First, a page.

Some local elected representatives were in the audience and they were called upon by others to “get off the fence” and make their position on the controversial fracking process known. Some were ready to state their views while others said that they would make up their minds when they felt they had all the necessary facts. This was welcomed by other residents, although the urgency of the issue was also emphasised.

The farming community raised issues particularly relevant to them. While leasing their land to the gas exploration companies may seem a lucrative opportunity for farmers, some expressed concerns about the potentially lethal waste that would be left behind and their ultimate responsibility for clearing it. It was also noted with anxiety that the chemical benzene, a petroleum product  found in the flowback fluid coming up from the shale layer, could have a disastrous effect on the local agri-food industry if a leakage occurred. There was also much concern about the fact that planning permission was not required for the laying of gas pipes and that they could be run through any property without the owners’ permission.

Some of the landowners in attendance were very angry that any gas which might be extracted would almost certainly be exported and that very little if any would be used locally, meaning that the local economy would not benefit from lower fuel prices.

Dr O’Dolan was very concerned about the health implications of the process. The precise effects on human and animal health are very difficult to quantify, given that baseline studies are not generally carried out prior to exploration, but it has certainly not been shown that the procedure is safe for people, livestock or wildlife. He suggested we should wait until technology developed further and potential risks were mimimised. After all the gas, if left in the shale layer, is not going anywhere!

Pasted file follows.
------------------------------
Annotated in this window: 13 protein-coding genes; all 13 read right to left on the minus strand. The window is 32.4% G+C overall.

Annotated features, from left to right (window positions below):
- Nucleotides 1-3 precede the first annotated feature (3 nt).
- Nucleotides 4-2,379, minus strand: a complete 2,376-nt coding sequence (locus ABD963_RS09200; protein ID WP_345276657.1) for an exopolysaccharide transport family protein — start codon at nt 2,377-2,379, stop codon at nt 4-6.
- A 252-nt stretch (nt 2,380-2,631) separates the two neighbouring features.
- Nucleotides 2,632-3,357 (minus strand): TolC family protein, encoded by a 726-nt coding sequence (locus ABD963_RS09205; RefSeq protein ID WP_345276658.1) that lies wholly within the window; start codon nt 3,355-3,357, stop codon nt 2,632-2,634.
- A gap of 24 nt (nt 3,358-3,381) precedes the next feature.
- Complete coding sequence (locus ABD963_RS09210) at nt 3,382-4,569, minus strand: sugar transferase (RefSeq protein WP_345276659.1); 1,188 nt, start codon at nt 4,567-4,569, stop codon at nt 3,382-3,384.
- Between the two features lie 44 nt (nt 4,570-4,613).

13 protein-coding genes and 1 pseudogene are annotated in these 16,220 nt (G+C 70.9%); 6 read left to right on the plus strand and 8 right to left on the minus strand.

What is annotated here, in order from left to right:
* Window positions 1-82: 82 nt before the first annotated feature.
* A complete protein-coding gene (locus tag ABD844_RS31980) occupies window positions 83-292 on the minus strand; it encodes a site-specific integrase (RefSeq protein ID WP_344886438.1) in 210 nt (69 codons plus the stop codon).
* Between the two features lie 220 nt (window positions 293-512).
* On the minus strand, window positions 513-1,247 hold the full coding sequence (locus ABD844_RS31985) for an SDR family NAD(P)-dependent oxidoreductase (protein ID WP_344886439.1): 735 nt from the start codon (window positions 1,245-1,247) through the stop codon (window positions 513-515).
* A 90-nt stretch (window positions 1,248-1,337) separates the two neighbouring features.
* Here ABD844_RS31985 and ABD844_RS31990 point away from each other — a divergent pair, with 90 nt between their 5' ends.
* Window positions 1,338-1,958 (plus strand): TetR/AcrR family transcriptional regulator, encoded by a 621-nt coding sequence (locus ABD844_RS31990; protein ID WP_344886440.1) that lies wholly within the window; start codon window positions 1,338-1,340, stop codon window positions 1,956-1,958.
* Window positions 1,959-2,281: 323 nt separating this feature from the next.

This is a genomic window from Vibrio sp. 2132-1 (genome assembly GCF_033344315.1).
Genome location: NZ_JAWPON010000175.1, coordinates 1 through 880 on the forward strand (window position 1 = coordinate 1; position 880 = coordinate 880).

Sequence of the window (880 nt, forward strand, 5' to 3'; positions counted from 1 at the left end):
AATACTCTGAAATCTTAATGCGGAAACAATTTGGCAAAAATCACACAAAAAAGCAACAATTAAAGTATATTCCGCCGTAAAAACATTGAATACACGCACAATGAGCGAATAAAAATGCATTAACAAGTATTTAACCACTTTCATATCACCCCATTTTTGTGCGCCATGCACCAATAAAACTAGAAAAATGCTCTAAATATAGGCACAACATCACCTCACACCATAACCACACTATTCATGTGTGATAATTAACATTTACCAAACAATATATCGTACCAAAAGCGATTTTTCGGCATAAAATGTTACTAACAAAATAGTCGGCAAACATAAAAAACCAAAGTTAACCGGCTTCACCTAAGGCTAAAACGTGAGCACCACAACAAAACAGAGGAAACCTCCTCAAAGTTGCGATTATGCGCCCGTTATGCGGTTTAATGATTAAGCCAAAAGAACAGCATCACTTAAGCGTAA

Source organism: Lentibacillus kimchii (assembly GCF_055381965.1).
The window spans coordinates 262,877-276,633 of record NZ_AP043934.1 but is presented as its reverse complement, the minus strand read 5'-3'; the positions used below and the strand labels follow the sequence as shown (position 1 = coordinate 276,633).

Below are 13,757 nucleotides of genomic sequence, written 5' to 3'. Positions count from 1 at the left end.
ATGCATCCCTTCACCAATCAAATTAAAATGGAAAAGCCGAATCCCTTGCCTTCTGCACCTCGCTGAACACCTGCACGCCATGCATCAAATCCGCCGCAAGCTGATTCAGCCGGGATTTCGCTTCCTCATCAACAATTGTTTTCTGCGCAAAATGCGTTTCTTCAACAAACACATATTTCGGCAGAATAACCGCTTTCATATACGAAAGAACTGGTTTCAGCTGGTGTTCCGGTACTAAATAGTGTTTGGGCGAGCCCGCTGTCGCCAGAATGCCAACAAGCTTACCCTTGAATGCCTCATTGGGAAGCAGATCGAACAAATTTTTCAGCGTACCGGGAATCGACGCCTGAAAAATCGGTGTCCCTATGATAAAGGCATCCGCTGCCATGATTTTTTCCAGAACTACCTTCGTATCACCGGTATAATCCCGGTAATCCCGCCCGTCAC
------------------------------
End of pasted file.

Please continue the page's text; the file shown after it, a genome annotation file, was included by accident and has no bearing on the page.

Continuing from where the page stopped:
The audience was reminded that this process continues to be extremely controversial worldwide, that it is banned in many countries and states, and that pending law suits and protests are ongoing in countries such as the US and Australia where its use is more widespread. In England shale gas extraction has also caused much controversy with recent small earthquakes in Lancashire having been associated with the fracking process in the area. If this were to happen in Fermanagh, people were left to imagine, for example, the impact on the Marble Arch Caves, one of the county’s most important tourist attractions.

The meeting ended with the chairperson reminding those in attendance that the organisers – Fermanagh Fracking Awareness Network – were not asking people to say a blanket “no” to shale gas extraction; rather, that they should become informed about the process before they say “yes”.

Further information meetings will be held in Newtownbutler on 4th October and Florencecourt on 26th October. Meetings are also being planned for Derrygonnelly, Garrison and Belleek.